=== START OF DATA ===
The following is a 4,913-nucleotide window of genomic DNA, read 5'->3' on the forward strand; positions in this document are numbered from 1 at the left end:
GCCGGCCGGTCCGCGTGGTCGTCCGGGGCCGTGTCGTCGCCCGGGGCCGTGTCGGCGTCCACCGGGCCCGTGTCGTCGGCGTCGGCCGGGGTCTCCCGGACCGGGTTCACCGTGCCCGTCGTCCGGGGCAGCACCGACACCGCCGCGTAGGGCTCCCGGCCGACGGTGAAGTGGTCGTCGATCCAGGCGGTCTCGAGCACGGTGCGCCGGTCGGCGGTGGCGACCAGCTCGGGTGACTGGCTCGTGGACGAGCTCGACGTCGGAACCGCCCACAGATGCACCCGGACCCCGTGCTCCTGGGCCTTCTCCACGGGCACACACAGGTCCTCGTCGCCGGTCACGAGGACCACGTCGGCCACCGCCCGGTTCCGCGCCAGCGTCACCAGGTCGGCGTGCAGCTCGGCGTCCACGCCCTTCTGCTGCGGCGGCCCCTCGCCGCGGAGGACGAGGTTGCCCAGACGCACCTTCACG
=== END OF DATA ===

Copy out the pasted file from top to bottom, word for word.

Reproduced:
The following is a 4,913-nucleotide window of genomic DNA, read 5'->3' on the forward strand; positions in this document are numbered from 1 at the left end:
GCCGGCCGGTCCGCGTGGTCGTCCGGGGCCGTGTCGTCGCCCGGGGCCGTGTCGGCGTCCACCGGGCCCGTGTCGTCGGCGTCGGCCGGGGTCTCCCGGACCGGGTTCACCGTGCCCGTCGTCCGGGGCAGCACCGACACCGCCGCGTAGGGCTCCCGGCCGACGGTGAAGTGGTCGTCGATCCAGGCGGTCTCGAGCACGGTGCGCCGGTCGGCGGTGGCGACCAGCTCGGGTGACTGGCTCGTGGACGAGCTCGACGTCGGAACCGCCCACAGATGCACCCGGACCCCGTGCTCCTGGGCCTTCTCCACGGGCACACACAGGTCCTCGTCGCCGGTCACGAGGACCACGTCGGCCACCGCCCGGTTCCGCGCCAGCGTCACCAGGTCGGCGTGCAGCTCGGCGTCCACGCCCTTCTGCTGCGGCGGCCCCTCGCCGCGGAGGACGAGGTTGCCCAGACGCACCTTCACG